May 14, 2008
It’s a strange time to write. Aviva and I were cleaning the roof (‘spongea’). We’re having a barbecue tomorrow. But we’re working with heavy hearts, as the radio is running 24 hours of Remembrance Day. No, nothing to do with the Holocaust – not directly – but remembering those who have fallen at the hands of our enemies since 1948.
I was going to write ‘in the wars’, but so many have fallen at other times, from suicide attacks, kassam rockets, knife attacks and other terrorist activities. Family members and friends are recounting the events. A mother lost 2 sons; she describes the empty rooms.
At 11.00, the 2-minute siren goes off. Just as when the siren sounds on Holocaust Day, the country stops what it’s doing and stands in respect, heads down. But it is strange to actually see that happen from my viewpoint: vehicles stop; drivers and passengers get out and stand quietly. Cyclists dismount, the mailman stands by his trolley. At the supermarket, I am sure the cashier stops checking – and no one in the line complains. At 11.02, the movements resume.
Then it’s Independence Day – the 60th. Every time I wanted to complete this, I had other things to do. For instance, I wanted to write that there were actually 3 official days of celebration: Thursday 8th was chosen because Saturday 10th (the correct day according to the Hebrew calendar) was a Sabbath. Can’t have that. And, according to the Georgian calendar, it’s tomorrow, May 15th. Which is why Georgie Boy arrived today.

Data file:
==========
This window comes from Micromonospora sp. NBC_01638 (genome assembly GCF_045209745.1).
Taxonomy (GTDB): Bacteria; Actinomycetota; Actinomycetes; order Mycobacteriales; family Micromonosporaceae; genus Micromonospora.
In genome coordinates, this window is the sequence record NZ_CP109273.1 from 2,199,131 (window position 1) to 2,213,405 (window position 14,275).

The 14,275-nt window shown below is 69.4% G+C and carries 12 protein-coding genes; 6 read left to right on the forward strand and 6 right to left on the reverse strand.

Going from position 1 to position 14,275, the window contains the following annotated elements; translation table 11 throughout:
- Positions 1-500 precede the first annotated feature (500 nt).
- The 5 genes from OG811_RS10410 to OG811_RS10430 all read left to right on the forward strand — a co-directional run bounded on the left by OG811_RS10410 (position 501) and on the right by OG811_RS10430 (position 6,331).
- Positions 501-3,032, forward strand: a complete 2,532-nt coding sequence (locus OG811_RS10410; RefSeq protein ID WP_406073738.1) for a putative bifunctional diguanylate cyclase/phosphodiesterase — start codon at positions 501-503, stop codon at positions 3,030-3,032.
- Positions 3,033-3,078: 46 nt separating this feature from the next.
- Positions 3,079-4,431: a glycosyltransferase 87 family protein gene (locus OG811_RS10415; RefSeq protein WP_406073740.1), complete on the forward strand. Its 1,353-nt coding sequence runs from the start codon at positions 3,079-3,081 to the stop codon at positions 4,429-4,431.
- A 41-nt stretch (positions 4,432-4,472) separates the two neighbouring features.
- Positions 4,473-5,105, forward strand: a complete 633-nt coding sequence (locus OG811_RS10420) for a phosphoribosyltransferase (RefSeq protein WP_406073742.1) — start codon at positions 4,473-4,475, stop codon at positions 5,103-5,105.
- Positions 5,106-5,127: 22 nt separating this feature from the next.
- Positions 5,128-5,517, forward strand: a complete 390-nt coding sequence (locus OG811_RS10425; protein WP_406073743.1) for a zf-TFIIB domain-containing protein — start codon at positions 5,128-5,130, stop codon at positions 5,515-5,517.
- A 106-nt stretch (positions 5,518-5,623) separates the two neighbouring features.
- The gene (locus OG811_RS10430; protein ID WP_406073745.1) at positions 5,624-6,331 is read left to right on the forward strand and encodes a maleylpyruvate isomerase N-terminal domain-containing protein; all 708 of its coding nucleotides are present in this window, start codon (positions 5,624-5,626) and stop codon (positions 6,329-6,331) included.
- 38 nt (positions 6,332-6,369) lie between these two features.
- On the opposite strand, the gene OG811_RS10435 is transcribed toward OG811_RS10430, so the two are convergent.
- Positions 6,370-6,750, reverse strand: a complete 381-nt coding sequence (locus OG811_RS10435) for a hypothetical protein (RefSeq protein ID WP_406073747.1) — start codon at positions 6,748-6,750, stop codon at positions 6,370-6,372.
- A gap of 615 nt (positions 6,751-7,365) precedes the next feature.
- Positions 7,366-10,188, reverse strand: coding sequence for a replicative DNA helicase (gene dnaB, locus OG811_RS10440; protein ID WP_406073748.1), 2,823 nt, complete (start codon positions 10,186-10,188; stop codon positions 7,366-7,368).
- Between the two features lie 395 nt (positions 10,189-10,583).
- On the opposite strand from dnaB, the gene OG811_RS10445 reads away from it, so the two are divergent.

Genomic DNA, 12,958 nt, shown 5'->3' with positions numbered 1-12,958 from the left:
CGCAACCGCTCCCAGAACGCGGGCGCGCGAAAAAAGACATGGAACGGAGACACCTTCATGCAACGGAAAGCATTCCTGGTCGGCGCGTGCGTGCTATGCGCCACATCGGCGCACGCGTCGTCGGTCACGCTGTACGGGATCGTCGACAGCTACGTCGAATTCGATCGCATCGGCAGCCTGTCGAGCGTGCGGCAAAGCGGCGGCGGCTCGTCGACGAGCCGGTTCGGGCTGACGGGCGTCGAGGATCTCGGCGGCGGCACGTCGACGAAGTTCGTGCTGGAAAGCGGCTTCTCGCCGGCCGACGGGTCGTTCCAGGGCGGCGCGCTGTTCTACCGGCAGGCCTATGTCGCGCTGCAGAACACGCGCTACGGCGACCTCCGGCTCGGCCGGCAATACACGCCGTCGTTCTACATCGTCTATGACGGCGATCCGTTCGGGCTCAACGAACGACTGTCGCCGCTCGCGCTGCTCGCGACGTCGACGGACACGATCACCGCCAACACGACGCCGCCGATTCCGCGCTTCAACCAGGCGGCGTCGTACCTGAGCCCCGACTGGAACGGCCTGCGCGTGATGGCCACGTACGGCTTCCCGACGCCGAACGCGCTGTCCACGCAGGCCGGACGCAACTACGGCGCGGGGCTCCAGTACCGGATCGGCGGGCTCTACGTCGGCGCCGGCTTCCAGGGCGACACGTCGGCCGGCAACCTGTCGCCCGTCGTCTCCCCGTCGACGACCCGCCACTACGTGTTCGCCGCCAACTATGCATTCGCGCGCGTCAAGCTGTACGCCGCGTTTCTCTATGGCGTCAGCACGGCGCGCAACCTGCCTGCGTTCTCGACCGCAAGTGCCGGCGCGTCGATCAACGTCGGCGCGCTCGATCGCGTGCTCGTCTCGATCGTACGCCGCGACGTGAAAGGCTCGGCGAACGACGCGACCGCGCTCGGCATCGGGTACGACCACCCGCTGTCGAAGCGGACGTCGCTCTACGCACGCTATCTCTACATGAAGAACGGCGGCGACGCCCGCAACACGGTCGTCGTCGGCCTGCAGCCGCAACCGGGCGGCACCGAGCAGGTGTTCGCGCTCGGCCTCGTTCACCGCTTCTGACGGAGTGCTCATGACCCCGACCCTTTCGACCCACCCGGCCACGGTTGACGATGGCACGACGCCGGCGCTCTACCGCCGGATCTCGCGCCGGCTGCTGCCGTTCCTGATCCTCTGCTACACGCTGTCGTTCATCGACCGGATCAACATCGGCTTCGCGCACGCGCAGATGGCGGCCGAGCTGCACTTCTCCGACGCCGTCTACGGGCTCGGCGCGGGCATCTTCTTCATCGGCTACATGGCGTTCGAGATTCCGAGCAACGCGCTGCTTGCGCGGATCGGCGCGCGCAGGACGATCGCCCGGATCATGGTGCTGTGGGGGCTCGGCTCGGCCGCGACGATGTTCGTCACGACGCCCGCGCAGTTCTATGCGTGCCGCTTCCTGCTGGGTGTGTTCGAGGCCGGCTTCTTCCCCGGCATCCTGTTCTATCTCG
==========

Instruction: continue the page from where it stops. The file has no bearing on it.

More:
The celebrations were really fantastic. We were invited for an eve party in a small town called Kfar Yona. All English except 1 token Israeli (Aviva) and 1 American (also married to an Englishman). Terrific barcecue etc. Then a walk to the town centre, where perhaps 30,000 were gathered to have ….fun. Fireworks display, every kind of amusement park event, live concert etc. And this a small town.
Next day, we went to the sea front of Tel Aviv to see the exciting ‘sail-past’ of some of the navy, including a sub, flanked by almost 300 sailing boats, and then the ‘fly-past’ of some of the air force’s helicopters, Phantoms, converted Boeing (command centre), the Israeli equivalent of the Red Arrows (just 4 of them) and then 1 Phantom, showing off. Not a ‘showing of Israel’s military might’, as per 1 silly BBC reporter, but still, quite a sight.
Then home to our barbecue on the roof. Another success. Same BBC reporter – or the Macleans magazine that I sent you yesterday – might have worried that ‘Israel was going up in smoke – but it was just ‘a couple’ of barbecues…